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Childhood Leukemia Physiotherapy

Leukemia refers to a cancer of blood-forming cells, and is the most common cancer diagnosis in children. However, the exact cause of leukemia is not known.

Survival rates of children with the disease have improved in recent years and will continue to improve.

What our senior physiotherapists do to help children with childhood leukemia focuses on

  • maintaining strength and function
  • reduce some of the effects of cancer treatment

What is Childhood Leukemia?

Leukemia is a cancer of the blood-forming cells found in the bone marrow, the soft center of most bones, where blood cells are produced.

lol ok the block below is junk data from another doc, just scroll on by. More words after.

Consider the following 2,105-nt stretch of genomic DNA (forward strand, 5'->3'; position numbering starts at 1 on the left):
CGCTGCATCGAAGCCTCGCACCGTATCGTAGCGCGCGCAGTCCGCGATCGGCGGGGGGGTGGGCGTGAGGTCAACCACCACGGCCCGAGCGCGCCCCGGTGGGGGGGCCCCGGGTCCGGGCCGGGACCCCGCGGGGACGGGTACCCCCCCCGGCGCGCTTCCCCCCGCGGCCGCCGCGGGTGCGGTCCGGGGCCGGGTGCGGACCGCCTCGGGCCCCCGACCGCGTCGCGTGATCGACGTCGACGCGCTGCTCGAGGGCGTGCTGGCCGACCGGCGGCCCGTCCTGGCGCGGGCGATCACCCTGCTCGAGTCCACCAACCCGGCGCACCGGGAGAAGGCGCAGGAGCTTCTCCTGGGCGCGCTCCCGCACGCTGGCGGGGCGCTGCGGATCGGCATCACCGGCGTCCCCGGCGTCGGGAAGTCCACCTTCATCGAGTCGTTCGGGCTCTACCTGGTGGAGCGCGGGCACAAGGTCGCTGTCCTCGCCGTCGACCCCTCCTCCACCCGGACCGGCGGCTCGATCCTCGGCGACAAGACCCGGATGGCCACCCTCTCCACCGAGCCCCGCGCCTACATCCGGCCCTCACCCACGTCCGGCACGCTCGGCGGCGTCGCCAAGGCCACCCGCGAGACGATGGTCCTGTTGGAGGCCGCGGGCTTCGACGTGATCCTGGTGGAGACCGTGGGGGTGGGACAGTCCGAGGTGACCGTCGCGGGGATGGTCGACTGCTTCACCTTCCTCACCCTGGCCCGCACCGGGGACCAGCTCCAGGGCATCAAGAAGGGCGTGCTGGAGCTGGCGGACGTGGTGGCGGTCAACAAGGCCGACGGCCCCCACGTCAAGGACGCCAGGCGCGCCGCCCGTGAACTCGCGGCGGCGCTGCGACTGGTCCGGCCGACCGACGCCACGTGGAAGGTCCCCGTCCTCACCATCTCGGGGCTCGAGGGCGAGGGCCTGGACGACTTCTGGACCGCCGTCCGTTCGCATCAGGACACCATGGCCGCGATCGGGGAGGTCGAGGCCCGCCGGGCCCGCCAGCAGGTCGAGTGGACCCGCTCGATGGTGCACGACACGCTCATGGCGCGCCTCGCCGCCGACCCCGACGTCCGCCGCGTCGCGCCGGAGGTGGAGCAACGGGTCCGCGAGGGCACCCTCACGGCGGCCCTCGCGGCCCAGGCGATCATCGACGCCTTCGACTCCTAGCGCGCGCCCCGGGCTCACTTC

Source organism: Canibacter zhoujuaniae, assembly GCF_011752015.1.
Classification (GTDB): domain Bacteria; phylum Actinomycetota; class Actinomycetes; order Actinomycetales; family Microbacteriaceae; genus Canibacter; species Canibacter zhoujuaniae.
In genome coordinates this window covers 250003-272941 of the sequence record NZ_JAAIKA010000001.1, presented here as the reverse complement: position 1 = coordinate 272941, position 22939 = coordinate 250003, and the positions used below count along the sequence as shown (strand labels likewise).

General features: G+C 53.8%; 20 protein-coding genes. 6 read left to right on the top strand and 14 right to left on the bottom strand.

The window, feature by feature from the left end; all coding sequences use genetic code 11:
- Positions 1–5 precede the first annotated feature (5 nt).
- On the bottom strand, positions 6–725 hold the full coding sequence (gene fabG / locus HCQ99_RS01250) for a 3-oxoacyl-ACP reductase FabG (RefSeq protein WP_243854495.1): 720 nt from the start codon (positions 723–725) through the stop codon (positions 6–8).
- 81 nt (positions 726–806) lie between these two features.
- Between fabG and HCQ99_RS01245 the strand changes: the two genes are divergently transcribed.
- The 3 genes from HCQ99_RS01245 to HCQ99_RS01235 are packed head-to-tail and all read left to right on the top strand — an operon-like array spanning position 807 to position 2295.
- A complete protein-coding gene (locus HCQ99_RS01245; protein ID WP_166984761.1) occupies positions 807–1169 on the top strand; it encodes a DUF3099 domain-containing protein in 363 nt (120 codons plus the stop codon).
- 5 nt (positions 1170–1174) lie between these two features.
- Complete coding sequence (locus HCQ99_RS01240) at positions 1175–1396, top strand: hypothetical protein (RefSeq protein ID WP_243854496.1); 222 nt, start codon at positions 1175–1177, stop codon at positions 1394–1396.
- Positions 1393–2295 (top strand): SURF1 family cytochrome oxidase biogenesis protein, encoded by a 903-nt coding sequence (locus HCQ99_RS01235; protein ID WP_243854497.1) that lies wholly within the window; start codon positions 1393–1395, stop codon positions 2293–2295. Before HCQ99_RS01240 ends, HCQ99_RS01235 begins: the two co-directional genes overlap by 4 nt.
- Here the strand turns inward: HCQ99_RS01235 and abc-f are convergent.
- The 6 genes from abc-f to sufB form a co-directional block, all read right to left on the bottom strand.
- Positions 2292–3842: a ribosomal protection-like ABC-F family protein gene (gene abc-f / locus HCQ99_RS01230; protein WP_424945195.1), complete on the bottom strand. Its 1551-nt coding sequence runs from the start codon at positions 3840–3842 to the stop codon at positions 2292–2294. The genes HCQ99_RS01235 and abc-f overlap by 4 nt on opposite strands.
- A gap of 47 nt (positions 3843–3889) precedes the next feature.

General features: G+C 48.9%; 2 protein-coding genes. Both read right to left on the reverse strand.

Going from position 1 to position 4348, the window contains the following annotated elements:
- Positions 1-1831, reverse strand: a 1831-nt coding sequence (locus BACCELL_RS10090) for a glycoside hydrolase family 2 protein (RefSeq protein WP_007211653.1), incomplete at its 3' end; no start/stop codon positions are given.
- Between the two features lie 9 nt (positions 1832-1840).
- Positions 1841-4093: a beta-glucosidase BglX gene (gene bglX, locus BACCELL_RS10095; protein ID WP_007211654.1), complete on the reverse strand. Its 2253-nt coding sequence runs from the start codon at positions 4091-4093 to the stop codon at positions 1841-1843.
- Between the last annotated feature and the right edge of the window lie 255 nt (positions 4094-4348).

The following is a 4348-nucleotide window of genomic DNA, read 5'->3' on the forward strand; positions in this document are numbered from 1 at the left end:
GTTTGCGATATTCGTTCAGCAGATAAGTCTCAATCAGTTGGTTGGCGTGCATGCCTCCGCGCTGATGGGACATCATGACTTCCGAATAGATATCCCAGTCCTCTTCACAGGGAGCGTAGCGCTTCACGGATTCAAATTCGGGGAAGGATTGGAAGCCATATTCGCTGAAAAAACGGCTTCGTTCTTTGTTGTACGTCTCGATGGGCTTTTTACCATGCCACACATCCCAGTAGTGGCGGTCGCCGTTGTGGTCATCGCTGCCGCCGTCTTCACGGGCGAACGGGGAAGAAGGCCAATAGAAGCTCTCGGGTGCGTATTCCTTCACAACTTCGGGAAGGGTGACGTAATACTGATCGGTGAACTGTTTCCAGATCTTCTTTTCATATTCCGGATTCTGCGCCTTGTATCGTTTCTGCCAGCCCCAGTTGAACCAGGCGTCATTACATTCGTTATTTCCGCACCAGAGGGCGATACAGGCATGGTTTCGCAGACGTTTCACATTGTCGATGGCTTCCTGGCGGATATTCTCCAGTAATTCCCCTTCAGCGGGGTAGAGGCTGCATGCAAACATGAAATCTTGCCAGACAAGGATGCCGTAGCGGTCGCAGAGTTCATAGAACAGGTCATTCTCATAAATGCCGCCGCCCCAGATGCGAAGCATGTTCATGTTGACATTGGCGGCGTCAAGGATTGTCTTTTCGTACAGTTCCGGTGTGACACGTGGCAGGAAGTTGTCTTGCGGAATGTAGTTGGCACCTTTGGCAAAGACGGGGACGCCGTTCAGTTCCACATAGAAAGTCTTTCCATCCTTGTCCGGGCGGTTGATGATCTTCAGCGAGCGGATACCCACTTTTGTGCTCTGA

When leukemia is present, the body produces increased numbers of immature blood cells called "blasts." These blasts do not mature correctly; the large number of abnormal, incorrectly maturing cells can crowd out normal cells in the bone marrow.

Typically it's only the white blood cells are affected, but other types of blood cells, such as red blood cells or platelets also can be affected.

  • Red blood cells are responsible for delivering oxygen to all the parts of the body
  • Platelets clot the blood in order to stop bleeding
  • White blood cells protect us from infections

Having a reduced number of normal cells of any of these specialized blood cells will definitely be negative and detrimental to our health.

  • A lack of red blood cells may result in anemia, causing fatigue and difficulty breathing.